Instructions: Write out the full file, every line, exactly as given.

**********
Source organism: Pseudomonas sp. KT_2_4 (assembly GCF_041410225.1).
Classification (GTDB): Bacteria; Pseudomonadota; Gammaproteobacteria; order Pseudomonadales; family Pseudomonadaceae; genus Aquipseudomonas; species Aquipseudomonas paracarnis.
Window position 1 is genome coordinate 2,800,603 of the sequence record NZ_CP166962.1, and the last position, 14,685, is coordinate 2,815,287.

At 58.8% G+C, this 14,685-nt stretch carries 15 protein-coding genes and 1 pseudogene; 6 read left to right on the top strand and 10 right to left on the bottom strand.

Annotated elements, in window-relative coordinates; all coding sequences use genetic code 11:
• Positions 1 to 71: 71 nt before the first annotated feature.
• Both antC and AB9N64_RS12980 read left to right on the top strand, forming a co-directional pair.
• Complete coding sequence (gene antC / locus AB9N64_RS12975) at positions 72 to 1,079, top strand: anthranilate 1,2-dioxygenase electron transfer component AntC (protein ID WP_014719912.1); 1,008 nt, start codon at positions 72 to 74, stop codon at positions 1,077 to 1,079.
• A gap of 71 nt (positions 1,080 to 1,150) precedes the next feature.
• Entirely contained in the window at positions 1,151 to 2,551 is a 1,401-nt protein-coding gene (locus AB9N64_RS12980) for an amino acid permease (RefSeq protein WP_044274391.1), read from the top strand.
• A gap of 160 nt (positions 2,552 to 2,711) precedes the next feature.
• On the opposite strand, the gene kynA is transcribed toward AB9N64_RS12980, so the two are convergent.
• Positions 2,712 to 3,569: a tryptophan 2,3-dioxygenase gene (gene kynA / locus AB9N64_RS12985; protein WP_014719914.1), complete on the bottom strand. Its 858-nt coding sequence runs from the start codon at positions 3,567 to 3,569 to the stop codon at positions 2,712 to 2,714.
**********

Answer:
Source organism: Pseudomonas sp. KT_2_4 (assembly GCF_041410225.1).
Classification (GTDB): Bacteria; Pseudomonadota; Gammaproteobacteria; order Pseudomonadales; family Pseudomonadaceae; genus Aquipseudomonas; species Aquipseudomonas paracarnis.
Window position 1 is genome coordinate 2,800,603 of the sequence record NZ_CP166962.1, and the last position, 14,685, is coordinate 2,815,287.

At 58.8% G+C, this 14,685-nt stretch carries 15 protein-coding genes and 1 pseudogene; 6 read left to right on the top strand and 10 right to left on the bottom strand.

Annotated elements, in window-relative coordinates; all coding sequences use genetic code 11:
• Positions 1 to 71: 71 nt before the first annotated feature.
• Both antC and AB9N64_RS12980 read left to right on the top strand, forming a co-directional pair.
• Complete coding sequence (gene antC / locus AB9N64_RS12975) at positions 72 to 1,079, top strand: anthranilate 1,2-dioxygenase electron transfer component AntC (protein ID WP_014719912.1); 1,008 nt, start codon at positions 72 to 74, stop codon at positions 1,077 to 1,079.
• A gap of 71 nt (positions 1,080 to 1,150) precedes the next feature.
• Entirely contained in the window at positions 1,151 to 2,551 is a 1,401-nt protein-coding gene (locus AB9N64_RS12980) for an amino acid permease (RefSeq protein WP_044274391.1), read from the top strand.
• A gap of 160 nt (positions 2,552 to 2,711) precedes the next feature.
• On the opposite strand, the gene kynA is transcribed toward AB9N64_RS12980, so the two are convergent.
• Positions 2,712 to 3,569: a tryptophan 2,3-dioxygenase gene (gene kynA / locus AB9N64_RS12985; protein WP_014719914.1), complete on the bottom strand. Its 858-nt coding sequence runs from the start codon at positions 3,567 to 3,569 to the stop codon at positions 2,712 to 2,714.